died divorced and broke in a trailer outside
Spokane. Under different circumstances, Tipton
might have become a star. But in the end he
chose privacy over money and fame.
Was Tipton a man trapped in a woman's body,
an ambitious lesbian with a taste for straight
women or a consummate actor playing the role of
a lifetime? Middlebrook concludes that she was
perhaps a blend of all that and more. Tipton left
no diaries and no explanations -- just a stack of
old 78s and trail of people who loved her for
what she was: a good person and a gentle soul. -- Salon
Diane Middlebrook is now writing the life of Billy Tipton...It should be the paradimatic biography of our time.
Library Journal - Johnson
Middlebrook (Anne Sexton: A Biography, Houghton, 1991) will fascinate another large audience with her exhaustive account of the life of jazz musician Billy Tipton. Born Dorothy Tipton in Oklahoma in 1914, and reborn as Billy Tipton in 1933, Billy passed as a man until death at age 74.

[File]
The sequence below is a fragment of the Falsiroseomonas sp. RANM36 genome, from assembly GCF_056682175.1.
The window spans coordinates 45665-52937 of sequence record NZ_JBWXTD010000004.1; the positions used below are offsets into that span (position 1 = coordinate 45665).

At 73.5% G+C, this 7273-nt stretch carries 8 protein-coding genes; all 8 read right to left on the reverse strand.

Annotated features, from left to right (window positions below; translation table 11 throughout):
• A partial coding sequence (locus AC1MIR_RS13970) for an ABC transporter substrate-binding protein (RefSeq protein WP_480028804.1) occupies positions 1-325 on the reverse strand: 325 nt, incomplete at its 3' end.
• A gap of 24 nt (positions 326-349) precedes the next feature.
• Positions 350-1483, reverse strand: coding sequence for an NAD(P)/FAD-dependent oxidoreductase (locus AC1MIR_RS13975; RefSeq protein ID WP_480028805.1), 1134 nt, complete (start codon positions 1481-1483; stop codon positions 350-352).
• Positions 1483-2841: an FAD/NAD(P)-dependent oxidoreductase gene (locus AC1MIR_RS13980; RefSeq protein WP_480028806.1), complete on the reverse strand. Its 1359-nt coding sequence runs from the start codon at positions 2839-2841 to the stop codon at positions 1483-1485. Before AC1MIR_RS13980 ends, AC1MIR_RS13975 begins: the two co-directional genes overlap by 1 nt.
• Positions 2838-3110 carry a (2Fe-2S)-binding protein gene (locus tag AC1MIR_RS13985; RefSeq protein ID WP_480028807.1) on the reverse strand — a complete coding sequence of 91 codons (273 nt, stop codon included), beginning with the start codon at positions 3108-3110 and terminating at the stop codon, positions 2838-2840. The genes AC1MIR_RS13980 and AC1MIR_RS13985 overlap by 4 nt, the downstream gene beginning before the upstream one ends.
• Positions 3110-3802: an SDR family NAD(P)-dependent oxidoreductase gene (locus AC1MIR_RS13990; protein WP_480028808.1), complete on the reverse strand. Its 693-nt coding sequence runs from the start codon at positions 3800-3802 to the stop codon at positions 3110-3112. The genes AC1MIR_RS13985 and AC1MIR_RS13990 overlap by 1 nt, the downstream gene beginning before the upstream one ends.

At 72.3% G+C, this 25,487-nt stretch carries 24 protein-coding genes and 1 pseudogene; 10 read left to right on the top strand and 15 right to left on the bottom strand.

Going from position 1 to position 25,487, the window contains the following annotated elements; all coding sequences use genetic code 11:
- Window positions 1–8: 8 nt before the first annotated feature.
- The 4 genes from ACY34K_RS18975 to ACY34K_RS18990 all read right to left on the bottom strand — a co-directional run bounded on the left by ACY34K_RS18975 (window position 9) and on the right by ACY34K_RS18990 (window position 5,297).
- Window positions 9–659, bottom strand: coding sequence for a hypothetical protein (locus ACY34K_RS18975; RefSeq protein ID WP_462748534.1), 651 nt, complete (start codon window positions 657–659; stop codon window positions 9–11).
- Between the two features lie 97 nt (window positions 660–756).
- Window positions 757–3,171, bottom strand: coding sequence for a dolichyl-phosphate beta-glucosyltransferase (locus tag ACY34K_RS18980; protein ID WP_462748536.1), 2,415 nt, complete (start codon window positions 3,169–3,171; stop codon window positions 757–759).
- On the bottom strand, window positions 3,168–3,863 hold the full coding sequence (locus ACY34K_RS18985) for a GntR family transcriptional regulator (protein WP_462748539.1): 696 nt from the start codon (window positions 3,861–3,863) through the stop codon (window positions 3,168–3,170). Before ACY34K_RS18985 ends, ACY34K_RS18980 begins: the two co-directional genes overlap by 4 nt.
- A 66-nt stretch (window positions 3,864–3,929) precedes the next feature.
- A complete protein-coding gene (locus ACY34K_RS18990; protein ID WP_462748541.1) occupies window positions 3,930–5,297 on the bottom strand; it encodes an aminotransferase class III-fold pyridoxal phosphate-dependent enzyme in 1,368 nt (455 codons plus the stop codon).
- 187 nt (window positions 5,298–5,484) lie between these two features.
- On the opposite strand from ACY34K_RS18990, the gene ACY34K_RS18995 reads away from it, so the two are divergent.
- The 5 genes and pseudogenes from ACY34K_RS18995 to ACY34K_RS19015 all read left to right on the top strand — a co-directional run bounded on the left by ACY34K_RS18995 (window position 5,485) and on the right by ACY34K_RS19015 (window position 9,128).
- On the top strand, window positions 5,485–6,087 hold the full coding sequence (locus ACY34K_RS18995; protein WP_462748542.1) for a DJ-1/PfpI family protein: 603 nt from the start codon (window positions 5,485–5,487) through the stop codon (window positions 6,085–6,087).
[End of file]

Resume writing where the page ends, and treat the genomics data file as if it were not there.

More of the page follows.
Suits Me uses family interviews, anecdotes from musicians, jazz fans, lovers ("wives"), and friends to tell the story of a brilliant deception. The sensitive storytelling reveals thought-provoking perspectives about gender and the traditional American family, while capturing the social history of traveling jazz bands for 40 years. The family photographs and letters are particularly noteworthy in the exploration of Billy's life between the sexes, and there are extensive, enlightening notes and a bibliography. Highly recommended for academic and public libraries and/or libraries with women's studies or gay/lesbian/bisexual collections.
When jazz musician Billy Tipton died in 1989 at the age of 74, he was found out to be a woman. This came as quite a surprise to his five ex-wives and three adopted sons...
Diane Wood Middlebrook, an accomplished biographer and poet, does an excellent job of illuminating a life of deception and concealment by a person who turns out to have been admirable - talented, hardworking, funny, loving.